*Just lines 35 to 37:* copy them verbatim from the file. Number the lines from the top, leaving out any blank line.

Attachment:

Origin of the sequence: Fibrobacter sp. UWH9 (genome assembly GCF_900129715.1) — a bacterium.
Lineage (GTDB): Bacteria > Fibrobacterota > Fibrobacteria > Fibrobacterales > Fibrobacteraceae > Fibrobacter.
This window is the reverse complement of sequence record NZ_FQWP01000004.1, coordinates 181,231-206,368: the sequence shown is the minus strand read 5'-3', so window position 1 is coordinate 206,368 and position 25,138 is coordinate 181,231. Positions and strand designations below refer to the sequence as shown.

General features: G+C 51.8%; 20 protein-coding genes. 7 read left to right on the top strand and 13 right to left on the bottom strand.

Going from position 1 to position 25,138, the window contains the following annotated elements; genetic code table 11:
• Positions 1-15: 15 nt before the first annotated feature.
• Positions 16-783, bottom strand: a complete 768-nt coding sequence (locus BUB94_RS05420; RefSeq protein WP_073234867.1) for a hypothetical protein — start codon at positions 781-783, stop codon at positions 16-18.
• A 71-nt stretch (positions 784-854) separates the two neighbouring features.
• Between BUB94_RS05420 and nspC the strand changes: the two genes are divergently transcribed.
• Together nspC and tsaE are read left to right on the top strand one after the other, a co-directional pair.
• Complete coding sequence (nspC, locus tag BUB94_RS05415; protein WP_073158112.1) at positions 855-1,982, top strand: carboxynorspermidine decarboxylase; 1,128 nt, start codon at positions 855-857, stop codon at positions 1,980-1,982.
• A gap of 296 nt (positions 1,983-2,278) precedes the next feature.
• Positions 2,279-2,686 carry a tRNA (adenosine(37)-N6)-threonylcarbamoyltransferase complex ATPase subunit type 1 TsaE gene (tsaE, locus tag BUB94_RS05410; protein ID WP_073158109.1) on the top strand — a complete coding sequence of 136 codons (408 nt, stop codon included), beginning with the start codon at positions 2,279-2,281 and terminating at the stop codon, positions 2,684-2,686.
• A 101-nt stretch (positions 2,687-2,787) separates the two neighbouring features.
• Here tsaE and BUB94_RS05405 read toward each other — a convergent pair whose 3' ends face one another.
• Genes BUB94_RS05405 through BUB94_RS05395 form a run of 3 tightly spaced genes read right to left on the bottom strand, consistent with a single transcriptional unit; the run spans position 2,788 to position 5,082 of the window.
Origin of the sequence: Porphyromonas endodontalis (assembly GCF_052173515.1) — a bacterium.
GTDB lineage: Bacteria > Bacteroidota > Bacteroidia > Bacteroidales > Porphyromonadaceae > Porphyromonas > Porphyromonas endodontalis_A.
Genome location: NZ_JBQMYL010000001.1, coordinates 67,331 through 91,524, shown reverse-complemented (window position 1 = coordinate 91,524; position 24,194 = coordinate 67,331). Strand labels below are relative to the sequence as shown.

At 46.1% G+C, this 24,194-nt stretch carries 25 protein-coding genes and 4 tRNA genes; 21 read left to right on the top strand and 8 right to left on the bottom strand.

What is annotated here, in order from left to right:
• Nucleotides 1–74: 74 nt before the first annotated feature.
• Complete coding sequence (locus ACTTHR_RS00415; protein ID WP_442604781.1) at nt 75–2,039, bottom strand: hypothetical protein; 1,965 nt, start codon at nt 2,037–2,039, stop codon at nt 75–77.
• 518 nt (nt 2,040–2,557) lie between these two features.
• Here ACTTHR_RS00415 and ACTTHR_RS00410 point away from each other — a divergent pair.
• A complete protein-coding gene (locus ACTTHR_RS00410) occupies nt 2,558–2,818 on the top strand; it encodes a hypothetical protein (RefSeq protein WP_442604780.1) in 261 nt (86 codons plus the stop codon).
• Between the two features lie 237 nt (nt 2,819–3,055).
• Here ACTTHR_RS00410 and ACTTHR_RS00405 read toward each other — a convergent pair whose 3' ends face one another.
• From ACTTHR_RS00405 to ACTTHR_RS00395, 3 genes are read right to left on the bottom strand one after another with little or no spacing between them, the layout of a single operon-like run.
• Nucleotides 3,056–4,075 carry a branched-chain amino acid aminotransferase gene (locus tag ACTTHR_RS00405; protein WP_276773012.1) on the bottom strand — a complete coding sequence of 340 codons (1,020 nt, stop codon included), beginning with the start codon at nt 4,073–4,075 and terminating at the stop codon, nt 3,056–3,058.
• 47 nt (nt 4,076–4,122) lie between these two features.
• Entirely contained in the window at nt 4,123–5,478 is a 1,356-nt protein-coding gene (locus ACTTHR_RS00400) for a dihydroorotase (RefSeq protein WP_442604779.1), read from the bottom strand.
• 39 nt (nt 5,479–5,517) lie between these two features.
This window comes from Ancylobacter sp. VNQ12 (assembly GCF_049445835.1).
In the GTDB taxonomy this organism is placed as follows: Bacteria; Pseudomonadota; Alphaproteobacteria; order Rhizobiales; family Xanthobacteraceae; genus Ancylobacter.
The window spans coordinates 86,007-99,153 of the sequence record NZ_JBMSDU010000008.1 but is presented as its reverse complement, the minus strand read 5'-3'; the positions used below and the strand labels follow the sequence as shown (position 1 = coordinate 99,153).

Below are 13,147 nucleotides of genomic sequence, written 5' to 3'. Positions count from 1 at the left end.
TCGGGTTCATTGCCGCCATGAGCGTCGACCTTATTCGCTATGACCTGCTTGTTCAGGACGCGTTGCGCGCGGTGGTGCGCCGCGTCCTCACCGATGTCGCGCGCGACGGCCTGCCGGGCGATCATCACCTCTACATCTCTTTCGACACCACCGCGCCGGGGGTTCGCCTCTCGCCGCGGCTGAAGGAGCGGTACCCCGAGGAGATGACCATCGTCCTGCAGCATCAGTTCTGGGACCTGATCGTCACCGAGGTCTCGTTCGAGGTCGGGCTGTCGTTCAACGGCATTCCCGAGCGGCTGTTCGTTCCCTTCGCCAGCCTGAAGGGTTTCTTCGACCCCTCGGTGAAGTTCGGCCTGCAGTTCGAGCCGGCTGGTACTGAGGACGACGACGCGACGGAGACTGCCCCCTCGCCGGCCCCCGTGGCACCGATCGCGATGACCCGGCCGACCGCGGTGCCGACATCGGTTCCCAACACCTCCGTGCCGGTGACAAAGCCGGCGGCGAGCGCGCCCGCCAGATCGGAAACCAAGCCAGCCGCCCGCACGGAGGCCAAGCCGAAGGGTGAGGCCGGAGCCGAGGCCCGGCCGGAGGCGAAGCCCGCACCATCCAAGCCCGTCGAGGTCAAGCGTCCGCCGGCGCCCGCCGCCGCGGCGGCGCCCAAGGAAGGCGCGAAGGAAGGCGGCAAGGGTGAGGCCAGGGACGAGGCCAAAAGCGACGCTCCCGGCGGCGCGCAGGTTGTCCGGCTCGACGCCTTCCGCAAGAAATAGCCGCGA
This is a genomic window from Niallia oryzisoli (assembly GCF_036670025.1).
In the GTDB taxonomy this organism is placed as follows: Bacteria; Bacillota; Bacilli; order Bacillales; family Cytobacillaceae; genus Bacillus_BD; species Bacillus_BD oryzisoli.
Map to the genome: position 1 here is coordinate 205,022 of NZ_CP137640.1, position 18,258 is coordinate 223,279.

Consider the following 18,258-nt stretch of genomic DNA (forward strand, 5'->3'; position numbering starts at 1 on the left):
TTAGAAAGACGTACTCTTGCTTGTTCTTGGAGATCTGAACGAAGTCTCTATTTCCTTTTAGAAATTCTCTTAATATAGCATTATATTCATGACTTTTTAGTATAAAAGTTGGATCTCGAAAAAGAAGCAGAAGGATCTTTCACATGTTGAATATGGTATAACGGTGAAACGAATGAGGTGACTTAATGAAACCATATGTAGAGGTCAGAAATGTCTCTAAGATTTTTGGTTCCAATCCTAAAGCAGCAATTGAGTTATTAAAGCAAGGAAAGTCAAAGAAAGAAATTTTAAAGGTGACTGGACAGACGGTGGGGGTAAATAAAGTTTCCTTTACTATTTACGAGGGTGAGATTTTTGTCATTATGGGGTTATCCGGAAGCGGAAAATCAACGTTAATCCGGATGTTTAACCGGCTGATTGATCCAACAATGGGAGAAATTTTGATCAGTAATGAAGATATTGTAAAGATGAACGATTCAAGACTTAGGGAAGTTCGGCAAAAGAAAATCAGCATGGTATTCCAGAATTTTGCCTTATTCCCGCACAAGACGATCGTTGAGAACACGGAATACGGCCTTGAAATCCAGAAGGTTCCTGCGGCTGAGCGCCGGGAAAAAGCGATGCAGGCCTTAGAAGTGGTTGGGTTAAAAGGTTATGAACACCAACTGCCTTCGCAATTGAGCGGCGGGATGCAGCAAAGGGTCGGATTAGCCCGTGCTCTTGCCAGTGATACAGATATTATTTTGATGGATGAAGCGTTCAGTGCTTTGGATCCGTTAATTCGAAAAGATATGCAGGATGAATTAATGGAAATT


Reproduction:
In the GTDB taxonomy this organism is placed as follows: Bacteria; Pseudomonadota; Alphaproteobacteria; order Rhizobiales; family Xanthobacteraceae; genus Ancylobacter.
The window spans coordinates 86,007-99,153 of the sequence record NZ_JBMSDU010000008.1 but is presented as its reverse complement, the minus strand read 5'-3'; the positions used below and the strand labels follow the sequence as shown (position 1 = coordinate 99,153).

Below are 13,147 nucleotides of genomic sequence, written 5' to 3'. Positions count from 1 at the left end.